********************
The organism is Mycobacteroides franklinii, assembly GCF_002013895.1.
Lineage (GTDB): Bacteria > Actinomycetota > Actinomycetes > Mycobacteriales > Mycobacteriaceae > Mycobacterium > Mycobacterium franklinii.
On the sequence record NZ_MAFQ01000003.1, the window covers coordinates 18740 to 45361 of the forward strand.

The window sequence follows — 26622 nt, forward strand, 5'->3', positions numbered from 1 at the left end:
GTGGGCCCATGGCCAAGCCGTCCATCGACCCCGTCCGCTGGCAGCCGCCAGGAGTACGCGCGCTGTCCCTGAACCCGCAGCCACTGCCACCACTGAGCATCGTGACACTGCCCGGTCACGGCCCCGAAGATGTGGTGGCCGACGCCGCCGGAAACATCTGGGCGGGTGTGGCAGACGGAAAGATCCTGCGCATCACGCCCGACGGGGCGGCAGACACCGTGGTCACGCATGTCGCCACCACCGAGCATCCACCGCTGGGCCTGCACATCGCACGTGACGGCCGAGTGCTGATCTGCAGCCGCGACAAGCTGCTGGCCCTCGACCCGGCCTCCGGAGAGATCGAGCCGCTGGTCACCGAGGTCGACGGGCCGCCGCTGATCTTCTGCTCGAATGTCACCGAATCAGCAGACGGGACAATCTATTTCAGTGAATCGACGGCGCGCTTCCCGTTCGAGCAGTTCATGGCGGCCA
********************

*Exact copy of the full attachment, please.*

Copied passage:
The organism is Mycobacteroides franklinii, assembly GCF_002013895.1.
Lineage (GTDB): Bacteria > Actinomycetota > Actinomycetes > Mycobacteriales > Mycobacteriaceae > Mycobacterium > Mycobacterium franklinii.
On the sequence record NZ_MAFQ01000003.1, the window covers coordinates 18740 to 45361 of the forward strand.

The window sequence follows — 26622 nt, forward strand, 5'->3', positions numbered from 1 at the left end:
GTGGGCCCATGGCCAAGCCGTCCATCGACCCCGTCCGCTGGCAGCCGCCAGGAGTACGCGCGCTGTCCCTGAACCCGCAGCCACTGCCACCACTGAGCATCGTGACACTGCCCGGTCACGGCCCCGAAGATGTGGTGGCCGACGCCGCCGGAAACATCTGGGCGGGTGTGGCAGACGGAAAGATCCTGCGCATCACGCCCGACGGGGCGGCAGACACCGTGGTCACGCATGTCGCCACCACCGAGCATCCACCGCTGGGCCTGCACATCGCACGTGACGGCCGAGTGCTGATCTGCAGCCGCGACAAGCTGCTGGCCCTCGACCCGGCCTCCGGAGAGATCGAGCCGCTGGTCACCGAGGTCGACGGGCCGCCGCTGATCTTCTGCTCGAATGTCACCGAATCAGCAGACGGGACAATCTATTTCAGTGAATCGACGGCGCGCTTCCCGTTCGAGCAGTTCATGGCGGCCA